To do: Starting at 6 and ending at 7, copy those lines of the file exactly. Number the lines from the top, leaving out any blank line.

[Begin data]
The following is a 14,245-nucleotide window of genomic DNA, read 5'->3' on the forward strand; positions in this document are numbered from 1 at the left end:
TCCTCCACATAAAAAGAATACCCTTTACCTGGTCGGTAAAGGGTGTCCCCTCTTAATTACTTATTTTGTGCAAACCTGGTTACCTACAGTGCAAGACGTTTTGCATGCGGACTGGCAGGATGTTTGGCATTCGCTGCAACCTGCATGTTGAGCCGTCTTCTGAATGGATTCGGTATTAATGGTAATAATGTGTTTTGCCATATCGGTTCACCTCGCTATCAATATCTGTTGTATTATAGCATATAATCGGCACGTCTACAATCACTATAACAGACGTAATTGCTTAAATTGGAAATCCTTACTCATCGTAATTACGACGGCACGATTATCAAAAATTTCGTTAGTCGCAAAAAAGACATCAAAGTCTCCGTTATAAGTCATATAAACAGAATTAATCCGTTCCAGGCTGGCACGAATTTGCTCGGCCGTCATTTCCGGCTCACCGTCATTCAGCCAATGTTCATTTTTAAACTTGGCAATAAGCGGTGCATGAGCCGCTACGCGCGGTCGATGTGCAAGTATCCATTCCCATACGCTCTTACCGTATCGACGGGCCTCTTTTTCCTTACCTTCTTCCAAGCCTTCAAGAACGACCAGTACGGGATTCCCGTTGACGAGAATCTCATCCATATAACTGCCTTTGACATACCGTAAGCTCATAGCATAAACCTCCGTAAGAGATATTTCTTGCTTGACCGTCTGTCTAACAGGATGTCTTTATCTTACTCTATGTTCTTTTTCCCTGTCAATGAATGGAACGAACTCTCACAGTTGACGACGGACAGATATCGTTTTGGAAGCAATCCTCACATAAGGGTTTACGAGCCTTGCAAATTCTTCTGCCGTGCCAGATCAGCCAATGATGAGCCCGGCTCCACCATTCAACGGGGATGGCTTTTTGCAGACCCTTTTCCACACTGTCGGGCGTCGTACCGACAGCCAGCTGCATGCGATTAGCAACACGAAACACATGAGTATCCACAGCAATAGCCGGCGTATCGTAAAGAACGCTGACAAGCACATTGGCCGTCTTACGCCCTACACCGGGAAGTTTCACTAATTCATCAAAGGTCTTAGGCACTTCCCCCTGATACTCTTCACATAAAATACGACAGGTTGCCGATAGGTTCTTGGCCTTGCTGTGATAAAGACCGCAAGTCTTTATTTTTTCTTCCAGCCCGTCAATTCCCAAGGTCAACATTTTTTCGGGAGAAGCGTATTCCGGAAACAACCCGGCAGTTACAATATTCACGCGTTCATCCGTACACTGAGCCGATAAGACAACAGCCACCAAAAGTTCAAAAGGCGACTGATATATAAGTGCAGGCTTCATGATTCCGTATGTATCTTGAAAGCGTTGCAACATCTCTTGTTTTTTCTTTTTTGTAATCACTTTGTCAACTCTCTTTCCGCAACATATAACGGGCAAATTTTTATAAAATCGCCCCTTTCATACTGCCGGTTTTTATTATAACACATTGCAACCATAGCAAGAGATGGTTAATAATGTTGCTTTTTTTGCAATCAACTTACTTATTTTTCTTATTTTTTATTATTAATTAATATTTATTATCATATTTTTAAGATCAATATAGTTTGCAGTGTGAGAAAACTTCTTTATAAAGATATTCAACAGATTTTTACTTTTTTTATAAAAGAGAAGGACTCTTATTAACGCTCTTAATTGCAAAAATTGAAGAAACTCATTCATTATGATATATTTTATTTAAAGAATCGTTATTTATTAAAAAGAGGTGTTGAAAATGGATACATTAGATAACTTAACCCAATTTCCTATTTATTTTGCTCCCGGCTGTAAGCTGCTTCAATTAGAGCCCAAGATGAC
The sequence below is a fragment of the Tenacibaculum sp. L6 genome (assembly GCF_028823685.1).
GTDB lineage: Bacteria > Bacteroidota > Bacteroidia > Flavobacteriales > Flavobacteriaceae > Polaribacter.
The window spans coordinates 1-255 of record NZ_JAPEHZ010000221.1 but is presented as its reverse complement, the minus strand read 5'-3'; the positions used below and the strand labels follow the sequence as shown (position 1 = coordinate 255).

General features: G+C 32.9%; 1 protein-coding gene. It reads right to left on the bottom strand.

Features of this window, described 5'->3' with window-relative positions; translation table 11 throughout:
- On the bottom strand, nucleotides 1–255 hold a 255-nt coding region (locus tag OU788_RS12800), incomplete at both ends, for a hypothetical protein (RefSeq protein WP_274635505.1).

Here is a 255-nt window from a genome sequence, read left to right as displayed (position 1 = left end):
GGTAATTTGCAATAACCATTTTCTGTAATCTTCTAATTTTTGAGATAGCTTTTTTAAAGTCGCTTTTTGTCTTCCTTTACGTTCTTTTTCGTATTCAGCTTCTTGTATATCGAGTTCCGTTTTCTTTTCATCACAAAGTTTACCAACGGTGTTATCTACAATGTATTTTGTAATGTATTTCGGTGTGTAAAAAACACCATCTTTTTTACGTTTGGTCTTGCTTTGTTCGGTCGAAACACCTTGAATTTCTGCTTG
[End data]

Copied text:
General features: G+C 32.9%; 1 protein-coding gene. It reads right to left on the bottom strand.

Features of this window, described 5'->3' with window-relative positions; translation table 11 throughout: